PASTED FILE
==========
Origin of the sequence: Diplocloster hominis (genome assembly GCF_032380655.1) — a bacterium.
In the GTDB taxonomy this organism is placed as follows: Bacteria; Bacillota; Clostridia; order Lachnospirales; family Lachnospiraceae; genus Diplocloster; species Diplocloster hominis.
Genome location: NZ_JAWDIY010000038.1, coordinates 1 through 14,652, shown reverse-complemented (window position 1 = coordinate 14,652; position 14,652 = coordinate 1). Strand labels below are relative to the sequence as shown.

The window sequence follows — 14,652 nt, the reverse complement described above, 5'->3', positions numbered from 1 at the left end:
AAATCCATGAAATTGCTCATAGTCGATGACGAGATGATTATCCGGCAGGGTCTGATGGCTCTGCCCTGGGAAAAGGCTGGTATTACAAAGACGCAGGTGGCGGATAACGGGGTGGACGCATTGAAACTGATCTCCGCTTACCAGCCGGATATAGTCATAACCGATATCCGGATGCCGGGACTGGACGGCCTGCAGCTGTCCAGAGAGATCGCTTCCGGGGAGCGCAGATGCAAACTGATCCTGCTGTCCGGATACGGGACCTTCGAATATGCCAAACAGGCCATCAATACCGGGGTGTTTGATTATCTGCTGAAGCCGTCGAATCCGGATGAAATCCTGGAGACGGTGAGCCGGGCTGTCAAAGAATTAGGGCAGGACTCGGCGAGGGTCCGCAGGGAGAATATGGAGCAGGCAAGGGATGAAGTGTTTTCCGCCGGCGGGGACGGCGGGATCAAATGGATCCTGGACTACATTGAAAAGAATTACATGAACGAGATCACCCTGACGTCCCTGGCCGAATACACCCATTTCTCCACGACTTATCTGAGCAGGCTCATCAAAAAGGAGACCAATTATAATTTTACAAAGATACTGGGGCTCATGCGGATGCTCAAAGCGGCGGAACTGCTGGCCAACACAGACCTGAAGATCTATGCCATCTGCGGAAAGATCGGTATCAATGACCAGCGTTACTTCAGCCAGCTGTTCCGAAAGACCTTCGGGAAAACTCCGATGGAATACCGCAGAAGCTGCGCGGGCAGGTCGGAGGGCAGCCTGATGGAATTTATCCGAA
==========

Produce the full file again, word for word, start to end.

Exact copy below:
Origin of the sequence: Diplocloster hominis (genome assembly GCF_032380655.1) — a bacterium.
In the GTDB taxonomy this organism is placed as follows: Bacteria; Bacillota; Clostridia; order Lachnospirales; family Lachnospiraceae; genus Diplocloster; species Diplocloster hominis.
Genome location: NZ_JAWDIY010000038.1, coordinates 1 through 14,652, shown reverse-complemented (window position 1 = coordinate 14,652; position 14,652 = coordinate 1). Strand labels below are relative to the sequence as shown.

The window sequence follows — 14,652 nt, the reverse complement described above, 5'->3', positions numbered from 1 at the left end:
AAATCCATGAAATTGCTCATAGTCGATGACGAGATGATTATCCGGCAGGGTCTGATGGCTCTGCCCTGGGAAAAGGCTGGTATTACAAAGACGCAGGTGGCGGATAACGGGGTGGACGCATTGAAACTGATCTCCGCTTACCAGCCGGATATAGTCATAACCGATATCCGGATGCCGGGACTGGACGGCCTGCAGCTGTCCAGAGAGATCGCTTCCGGGGAGCGCAGATGCAAACTGATCCTGCTGTCCGGATACGGGACCTTCGAATATGCCAAACAGGCCATCAATACCGGGGTGTTTGATTATCTGCTGAAGCCGTCGAATCCGGATGAAATCCTGGAGACGGTGAGCCGGGCTGTCAAAGAATTAGGGCAGGACTCGGCGAGGGTCCGCAGGGAGAATATGGAGCAGGCAAGGGATGAAGTGTTTTCCGCCGGCGGGGACGGCGGGATCAAATGGATCCTGGACTACATTGAAAAGAATTACATGAACGAGATCACCCTGACGTCCCTGGCCGAATACACCCATTTCTCCACGACTTATCTGAGCAGGCTCATCAAAAAGGAGACCAATTATAATTTTACAAAGATACTGGGGCTCATGCGGATGCTCAAAGCGGCGGAACTGCTGGCCAACACAGACCTGAAGATCTATGCCATCTGCGGAAAGATCGGTATCAATGACCAGCGTTACTTCAGCCAGCTGTTCCGAAAGACCTTCGGGAAAACTCCGATGGAATACCGCAGAAGCTGCGCGGGCAGGTCGGAGGGCAGCCTGATGGAATTTATCCGAA